Candide, Or, Optimism

Candide, Or, Optimism

Book - 2005
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In this splendid new translation of Voltaire's satiric masterpiece, all the celebrated wit, irony, and trenchant social commentary of one of the great works of the Enlightenment is restored and refreshed.

Voltaire may have cast a jaundiced eye on eighteenth-century Europe-a place that was definitely not the "best of all possible worlds." But amid its decadent society, despotic rulers, civil and religious wars, and other ills, Voltaire found a mother lode of comic material. And this is why Peter Constantine's thoughtful translation is such a pleasure, presenting all the book's subtlety and ribald joys precisely as Voltaire had intended.

The globe-trotting misadventures of the youthful Candide; his tutor, Dr. Pangloss; Martin, and the exceptionally trouble-prone object of Candide's affections, Cunégonde, as they brave exile, destitution, cannibals, and numerous deprivation, provoke both belly laughs and deep contemplation about the roles of hope and suffering in human life.

The transformation of Candide's outlook from panglossian optimism to realism neatly lays out Voltaire's philosophy-that even in Utopia, life is less about happiness than survival-but not before providing us with one of literature's great and rare pleasures.


From the Hardcover edition.
Publisher: New York : Modern Library, 2005
Edition: Modern Library paperback ed. --
ISBN: 9780812972016
0812972015
Branch Call Number: FIC Volta 3558ad 1
Characteristics: xvii, 119 p. --
Additional Contributors: Constantine, Peter 1963-
Alternative Title: Candide
Optimism

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lisahiggs
May 16, 2010

Another surprisingly readable classic, very accessible and very funny. This short work gives huge points on the well-read meter. Unfortunately, even at less than 100 pages, it still managed to drag on a bit. I certainly didn’t get all of the jibes and in-jokes, but it’s impossible not to see the humour and the point being made when you satirize the idea that this is the best of all possible worlds.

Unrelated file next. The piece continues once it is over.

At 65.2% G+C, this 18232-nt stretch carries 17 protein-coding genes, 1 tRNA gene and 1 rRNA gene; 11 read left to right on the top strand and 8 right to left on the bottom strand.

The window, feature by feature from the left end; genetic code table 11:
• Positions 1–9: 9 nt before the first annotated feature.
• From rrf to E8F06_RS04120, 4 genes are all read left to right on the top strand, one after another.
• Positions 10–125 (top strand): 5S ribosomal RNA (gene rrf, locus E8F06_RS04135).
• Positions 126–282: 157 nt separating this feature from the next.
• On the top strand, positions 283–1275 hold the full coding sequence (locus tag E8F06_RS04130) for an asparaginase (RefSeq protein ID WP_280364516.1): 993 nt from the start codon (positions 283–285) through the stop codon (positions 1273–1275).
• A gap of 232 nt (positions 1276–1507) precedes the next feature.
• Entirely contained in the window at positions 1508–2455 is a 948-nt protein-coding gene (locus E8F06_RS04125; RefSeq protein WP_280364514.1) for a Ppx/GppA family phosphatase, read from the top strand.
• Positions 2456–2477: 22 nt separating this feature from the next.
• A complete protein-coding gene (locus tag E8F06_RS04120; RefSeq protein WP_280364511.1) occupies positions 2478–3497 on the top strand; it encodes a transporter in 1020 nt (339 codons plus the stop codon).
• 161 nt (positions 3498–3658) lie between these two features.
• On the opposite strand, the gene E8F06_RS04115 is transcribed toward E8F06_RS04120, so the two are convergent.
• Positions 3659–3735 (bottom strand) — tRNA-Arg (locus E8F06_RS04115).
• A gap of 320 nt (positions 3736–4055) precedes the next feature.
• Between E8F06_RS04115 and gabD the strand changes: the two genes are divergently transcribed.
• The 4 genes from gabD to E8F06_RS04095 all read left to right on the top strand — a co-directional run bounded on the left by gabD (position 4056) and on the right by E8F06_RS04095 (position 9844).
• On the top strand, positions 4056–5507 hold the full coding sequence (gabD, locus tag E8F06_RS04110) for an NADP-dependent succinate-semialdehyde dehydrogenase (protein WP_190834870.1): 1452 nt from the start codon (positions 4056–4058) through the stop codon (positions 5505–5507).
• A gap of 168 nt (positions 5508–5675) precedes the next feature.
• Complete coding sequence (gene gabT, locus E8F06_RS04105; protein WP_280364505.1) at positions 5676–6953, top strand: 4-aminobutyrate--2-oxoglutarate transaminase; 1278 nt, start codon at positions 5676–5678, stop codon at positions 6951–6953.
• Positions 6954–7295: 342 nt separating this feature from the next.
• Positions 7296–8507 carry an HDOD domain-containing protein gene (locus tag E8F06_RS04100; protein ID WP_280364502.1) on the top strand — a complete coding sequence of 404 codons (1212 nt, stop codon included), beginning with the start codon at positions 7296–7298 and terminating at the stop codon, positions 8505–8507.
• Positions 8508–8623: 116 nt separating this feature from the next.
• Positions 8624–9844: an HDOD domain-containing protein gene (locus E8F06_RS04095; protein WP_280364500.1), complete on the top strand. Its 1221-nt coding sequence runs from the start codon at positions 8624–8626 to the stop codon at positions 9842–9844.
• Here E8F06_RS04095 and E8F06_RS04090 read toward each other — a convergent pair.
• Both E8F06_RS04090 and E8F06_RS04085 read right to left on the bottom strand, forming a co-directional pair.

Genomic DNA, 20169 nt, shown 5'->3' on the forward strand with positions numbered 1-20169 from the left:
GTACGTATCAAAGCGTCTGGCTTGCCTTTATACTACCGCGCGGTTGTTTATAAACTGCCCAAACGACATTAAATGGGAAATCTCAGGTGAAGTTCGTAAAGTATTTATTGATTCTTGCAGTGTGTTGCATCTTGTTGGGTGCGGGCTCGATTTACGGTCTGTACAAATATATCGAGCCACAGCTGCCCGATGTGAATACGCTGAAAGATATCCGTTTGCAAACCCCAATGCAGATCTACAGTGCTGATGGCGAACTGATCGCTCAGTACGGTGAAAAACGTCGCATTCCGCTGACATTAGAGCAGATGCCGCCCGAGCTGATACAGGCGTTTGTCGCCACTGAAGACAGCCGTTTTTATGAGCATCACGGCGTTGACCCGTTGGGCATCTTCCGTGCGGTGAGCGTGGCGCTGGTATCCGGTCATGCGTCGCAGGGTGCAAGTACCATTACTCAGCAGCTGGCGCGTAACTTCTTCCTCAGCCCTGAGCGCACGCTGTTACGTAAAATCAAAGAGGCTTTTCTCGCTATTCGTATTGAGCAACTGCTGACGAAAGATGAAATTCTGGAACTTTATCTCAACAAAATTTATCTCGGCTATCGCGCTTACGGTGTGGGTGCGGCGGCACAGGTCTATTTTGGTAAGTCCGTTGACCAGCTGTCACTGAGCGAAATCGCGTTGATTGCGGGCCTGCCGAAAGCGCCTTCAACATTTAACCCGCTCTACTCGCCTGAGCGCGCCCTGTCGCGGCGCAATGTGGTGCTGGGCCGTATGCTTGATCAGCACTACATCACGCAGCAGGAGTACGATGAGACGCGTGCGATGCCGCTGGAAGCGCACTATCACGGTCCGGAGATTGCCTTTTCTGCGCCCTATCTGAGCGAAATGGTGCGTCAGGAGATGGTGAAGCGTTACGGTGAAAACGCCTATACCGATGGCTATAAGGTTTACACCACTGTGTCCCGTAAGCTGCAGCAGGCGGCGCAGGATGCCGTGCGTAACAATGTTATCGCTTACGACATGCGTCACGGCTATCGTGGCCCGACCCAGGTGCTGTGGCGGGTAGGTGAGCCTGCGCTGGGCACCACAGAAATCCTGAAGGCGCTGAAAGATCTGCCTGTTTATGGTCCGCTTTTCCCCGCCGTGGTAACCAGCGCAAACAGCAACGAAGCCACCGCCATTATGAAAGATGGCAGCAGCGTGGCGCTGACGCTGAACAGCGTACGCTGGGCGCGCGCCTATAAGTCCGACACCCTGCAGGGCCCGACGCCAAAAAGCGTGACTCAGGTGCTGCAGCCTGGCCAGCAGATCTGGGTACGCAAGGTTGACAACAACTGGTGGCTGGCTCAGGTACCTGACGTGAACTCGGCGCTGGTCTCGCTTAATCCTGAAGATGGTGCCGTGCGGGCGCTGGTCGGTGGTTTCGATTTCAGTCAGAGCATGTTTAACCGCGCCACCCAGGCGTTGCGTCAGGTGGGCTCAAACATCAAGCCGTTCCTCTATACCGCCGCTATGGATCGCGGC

I was a bit miffed that the author was anti-racist, religiously tolerant, and unbiased by class, yet still had the main character want to dump his fiancee when she lost her looks.

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miltonstephens
Jun 20, 2006

Voltaire's most renowned work lives up to its expectations. His style of writing keeps the reader thoroughly interested with only a few slow spots. His description is imaginative but not overdone. If you like this wonderfully written masterpiece, Leonard Berstien used the novella to create a comical operetta that is also very entertaining. Enjoy!

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andrewgraphics
Jul 09, 2013

"Candide" by Voltaire, read by Jack Davenport

Candide is cast out and must make his way in life, having been taught that "All is for the best in the best of all possible worlds," but finds that there is much that is wretched, unjust, and painful; along the way he meets up with a series of coincidences that would be a perfect fit in any Dan Brown novel, but here used for comic effect.

I recently read a book that billed itself as inspired by Candide, so I decided to read the original. (I should have started with this one and not read the other.) This is seriously laugh-out-loud funny. Wish I had read it in high school. The voice the reader used for Candide reminded me of a young Michael Palin, so that's who I imagined throughout, which was perfect.

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